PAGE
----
OBJECTIVES To study the prevalence of arterial diseases in the arteries supplying the lumbar spine and their relation to other vascular diseases, as well as to chronic low back pain.
METHODS Five pairs of the lumbar arteries and the middle sacral artery were evaluated from 140 postmortem aortograms, performed in connection with routine medicolegal necropsies on subjects ranging from 16 to 89 years of age. For information about low back pain history, a close relative of each of the deceased was interviewed two to four weeks after the necropsy.
RESULTS Twenty one (22%) men and nine (20%) women had occluded arteries, and an additional 33 (35%) men and 17 (38%) women had narrowed arteries. The mean age for men with occluded or narrowed arteries, or both, was 50 years and for women 59 years. Most of the stenotic changes were seen at the orifices or in the first part of the arteries. The middle sacral artery was most often affected, followed by the fourth lumbar arteries. The number of collateral arteries increased with occluded (p <0.001) and narrowed arteries (p = 0.001). Stenotic lumbar/middle sacral arteries were found, on average, five years earlier than atherosclerosis of the coronary arteries. Subjects with one or more occluded/narrowed arteries were 8.5 times more likely to have suffered from chronic (that is, three months or longer) low back pain at some time during their life than were those without such findings (odds ratio adjusted for age and sex 8.5; 95% confidence intervals 2.9, 24; p <0.001).
CONCLUSIONS The study shows that the lumbar and middle sacral arteries frequently become obliterated by atheromatous lesions during adult life, and that obliteration of these arteries is more common in subjects with a history of chronic back pain than in those without.
- postmortem examination
- lumbar arteries
- low back pain
- lumbar aortograph
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Four pairs of lumbar arteries supply the first through the fourth lumbar segments. The fifth lumbar segment is supplied by the small fifth lumbar arteries, which are branches of the middle sacral artery, and also by tributaries of the iliolumbar arteries branching from the internal iliac arteries.1 The four upper pairs of the lumbar arteries and the middle sacral artery originate in the posterior wall of the abdominal aorta. Compared with the rest of the aorta, this part of the aorta, especially at the orifices of branching arteries, often shows the earliest and most pronounced involvement of atherosclerosis.2-5 The aim of this study was to assess the prevalence of arterial diseases in the arteries that supply the lumbar spine and their relation to other cardiovascular diseases, as well as to low back pain.
One hundred and forty postmortem lumbar aortographies were performed on 95 men and 45 women, aged from 16 to 89 years (mean 47). The subjects had not undergone back surgery (had no trace of an incision on the back), and had not been killed in a traffic accident. In other respects the material consisted of unselected medicolegal necropsy cases. The cause of death was drug or alcohol overdose, or suicide in 58 (41%) cases, coronary artery disease in 40 (29%), other vascular disease in 21 (15%), and a variety of single diseases in 21 (15%).
To visualise the lumbosacral arterial systems, the aorta was transected at the mid-thoracic level, cannulated with a mouthpiece, and its anterior and lateral branches and the external iliac arteries clamped. The internal iliac arteries were clamped beyond the origin of the iliolumbar arteries. The contrast medium consisted of liquid silicone rubber (Silicon Kautschuk RTV-Vergussmasse K, Wacker Chemie, Munich, Germany) made radio opaque with 20% lead oxide and then mixed with 2% solidifier (Haerter T, Wacker Chemie). This material was injected into the aorta under 120–150 mm Hg of pressure. Pressure was maintained for two hours to allow the mixture to solidify. This technique of injection has been found to fill arteries as narrow as 0.1 mm in diameter. The technique of angiography has been described previously.6 A conventional Siemens fullwave x ray machine was used with Agfa-Gevaert Scopix CR3B film (Agfa Gevaert, Mortsel, Belgium). Radiographs were taken from an anteroposterior and lateral view using a distance of 100 cm, 40–55 kV, and 300 mAs. When the contrast medium was solidified, it was removed from the aorta. Thereafter the radiographs were taken to visualise also the first parts of the lumbar arteries, situated behind the aorta (figs 1 and2).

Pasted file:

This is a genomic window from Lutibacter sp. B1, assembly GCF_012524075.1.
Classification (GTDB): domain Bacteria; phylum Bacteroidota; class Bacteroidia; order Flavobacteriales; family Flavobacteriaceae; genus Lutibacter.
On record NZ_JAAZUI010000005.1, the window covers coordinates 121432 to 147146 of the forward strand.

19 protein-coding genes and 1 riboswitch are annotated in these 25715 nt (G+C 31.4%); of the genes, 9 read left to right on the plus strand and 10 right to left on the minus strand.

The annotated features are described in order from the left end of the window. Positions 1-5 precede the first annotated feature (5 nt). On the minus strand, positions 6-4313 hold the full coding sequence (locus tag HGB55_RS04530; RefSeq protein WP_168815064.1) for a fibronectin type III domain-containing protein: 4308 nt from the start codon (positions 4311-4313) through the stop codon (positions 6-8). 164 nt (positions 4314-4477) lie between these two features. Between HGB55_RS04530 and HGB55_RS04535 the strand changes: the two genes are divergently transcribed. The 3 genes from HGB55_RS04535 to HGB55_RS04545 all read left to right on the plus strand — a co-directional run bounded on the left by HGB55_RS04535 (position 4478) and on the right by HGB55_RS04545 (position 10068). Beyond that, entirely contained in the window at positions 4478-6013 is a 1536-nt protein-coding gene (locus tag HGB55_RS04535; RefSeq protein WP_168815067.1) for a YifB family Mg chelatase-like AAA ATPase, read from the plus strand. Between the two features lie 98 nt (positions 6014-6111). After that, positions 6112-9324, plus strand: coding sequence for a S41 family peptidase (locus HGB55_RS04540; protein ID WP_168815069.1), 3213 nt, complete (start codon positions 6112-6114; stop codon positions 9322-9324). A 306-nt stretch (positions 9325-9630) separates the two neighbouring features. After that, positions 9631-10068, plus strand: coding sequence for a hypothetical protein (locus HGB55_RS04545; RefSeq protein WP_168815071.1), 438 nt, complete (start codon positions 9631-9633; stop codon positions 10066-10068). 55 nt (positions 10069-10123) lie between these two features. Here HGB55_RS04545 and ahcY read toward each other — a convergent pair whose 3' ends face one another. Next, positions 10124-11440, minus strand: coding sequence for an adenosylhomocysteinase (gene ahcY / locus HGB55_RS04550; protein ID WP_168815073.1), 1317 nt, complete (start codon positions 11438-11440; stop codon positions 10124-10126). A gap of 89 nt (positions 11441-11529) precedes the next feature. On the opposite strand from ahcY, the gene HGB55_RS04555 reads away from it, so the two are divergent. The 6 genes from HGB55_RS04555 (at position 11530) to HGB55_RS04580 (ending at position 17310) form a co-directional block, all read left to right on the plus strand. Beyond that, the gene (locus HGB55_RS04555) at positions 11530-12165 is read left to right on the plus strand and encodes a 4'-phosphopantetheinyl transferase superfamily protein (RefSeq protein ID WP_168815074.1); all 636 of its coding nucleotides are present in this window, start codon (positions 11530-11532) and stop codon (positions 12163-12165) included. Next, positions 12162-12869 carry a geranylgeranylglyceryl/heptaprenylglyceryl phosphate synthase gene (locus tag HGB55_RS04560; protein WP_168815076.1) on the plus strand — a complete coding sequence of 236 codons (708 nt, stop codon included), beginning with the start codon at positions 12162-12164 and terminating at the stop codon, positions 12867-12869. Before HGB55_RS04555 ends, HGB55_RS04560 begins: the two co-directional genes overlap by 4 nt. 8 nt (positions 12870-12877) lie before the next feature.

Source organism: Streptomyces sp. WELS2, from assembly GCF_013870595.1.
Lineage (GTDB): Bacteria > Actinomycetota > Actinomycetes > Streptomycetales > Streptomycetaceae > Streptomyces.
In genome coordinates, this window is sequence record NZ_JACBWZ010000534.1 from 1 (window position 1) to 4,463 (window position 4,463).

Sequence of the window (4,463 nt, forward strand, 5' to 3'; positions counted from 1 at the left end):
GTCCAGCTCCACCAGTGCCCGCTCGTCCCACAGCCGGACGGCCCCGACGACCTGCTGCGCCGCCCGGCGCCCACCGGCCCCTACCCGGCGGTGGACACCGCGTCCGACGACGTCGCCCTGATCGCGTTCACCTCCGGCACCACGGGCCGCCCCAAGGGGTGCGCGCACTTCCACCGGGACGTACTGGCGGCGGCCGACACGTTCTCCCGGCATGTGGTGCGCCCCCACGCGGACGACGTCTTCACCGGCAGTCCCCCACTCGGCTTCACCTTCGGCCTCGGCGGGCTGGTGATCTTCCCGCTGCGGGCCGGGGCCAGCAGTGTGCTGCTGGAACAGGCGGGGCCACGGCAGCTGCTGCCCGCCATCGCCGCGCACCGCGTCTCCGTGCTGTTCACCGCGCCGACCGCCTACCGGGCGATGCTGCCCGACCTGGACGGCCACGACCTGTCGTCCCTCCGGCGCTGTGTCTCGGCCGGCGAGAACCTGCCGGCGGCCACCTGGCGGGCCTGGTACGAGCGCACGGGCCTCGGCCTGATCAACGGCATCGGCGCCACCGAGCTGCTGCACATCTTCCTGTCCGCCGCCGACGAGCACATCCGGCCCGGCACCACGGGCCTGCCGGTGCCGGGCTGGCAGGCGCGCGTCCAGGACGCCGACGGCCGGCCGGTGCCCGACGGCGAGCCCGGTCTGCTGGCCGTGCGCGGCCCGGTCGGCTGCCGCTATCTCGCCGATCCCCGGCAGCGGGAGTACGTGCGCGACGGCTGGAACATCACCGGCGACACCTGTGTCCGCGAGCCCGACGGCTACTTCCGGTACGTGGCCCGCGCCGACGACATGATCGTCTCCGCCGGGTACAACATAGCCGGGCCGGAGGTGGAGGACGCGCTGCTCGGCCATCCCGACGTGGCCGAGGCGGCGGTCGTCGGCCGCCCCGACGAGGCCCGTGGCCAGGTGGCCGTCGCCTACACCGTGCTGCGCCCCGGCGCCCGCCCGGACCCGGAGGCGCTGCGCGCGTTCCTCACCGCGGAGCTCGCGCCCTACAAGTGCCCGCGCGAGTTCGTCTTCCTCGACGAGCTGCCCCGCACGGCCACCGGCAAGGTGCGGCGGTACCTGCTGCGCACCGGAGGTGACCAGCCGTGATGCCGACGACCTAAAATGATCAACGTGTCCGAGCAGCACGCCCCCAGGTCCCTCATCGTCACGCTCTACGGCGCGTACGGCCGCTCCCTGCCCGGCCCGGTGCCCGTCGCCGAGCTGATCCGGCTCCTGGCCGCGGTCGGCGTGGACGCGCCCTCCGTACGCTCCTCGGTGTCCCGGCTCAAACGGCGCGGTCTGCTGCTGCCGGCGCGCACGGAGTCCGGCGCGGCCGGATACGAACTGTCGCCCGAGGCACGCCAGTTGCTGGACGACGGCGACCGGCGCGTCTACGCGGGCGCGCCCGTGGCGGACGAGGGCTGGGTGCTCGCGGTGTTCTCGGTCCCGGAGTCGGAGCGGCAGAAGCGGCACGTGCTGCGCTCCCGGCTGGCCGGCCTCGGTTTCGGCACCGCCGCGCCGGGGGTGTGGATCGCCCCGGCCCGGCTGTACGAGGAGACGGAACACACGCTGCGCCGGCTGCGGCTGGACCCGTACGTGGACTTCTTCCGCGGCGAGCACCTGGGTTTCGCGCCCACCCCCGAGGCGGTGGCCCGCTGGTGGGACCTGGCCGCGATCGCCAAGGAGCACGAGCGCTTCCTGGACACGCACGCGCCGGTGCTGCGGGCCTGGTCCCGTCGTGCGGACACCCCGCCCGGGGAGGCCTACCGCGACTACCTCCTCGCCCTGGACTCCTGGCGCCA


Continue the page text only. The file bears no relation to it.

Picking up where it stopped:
The four pairs of lumbar arteries and the middle sacral artery were evaluated on the radiograms 4 cm peripherally from the orifices. Occlusions, as well as diffuse or segmental narrowings in the diameter of the vessels by 50% or more, were recorded. An artery showing diffuse narrowness was compared with its contralateral vessel, if normal, or to the next artery above. The middle sacral artery was compared with the right fourth lumbar artery. Major collateral arteries—that is, anastomosing arteries that were clearly visible and run between vertebral segments (fig 2), on both sides of the vertebral column—were also recorded. Although the iliolumbar arteries were visible in all angiograms, their branches to the sacrum and to the lowest lumbar vertebra were tiny and variable and thus, the arteries were omitted from analysis. However, the collaterals formed by these arteries with the lumbar arteries were recorded.
Angiograms were read blindly without knowledge of demographic features or necropsy findings of the subjects. Two investigators, one of them a radiologist with special knowledge of angiographies, evaluated the first 60 radiograms. Correlation coefficients indicating the interobserver agreement of the two evaluations were 0.94 for the missing arteries, 0.90 for the narrowed arteries, and 0.73 for the collaterals. The angiograms, whose evaluations yielded disagreement on the number of missing/narrowed arteries or collaterals, were re-read jointly to reach agreement. The series was later completed by another 80 angiograms, read blindly by the author alone. The findings in the later series were consistent with those of the preliminary series.7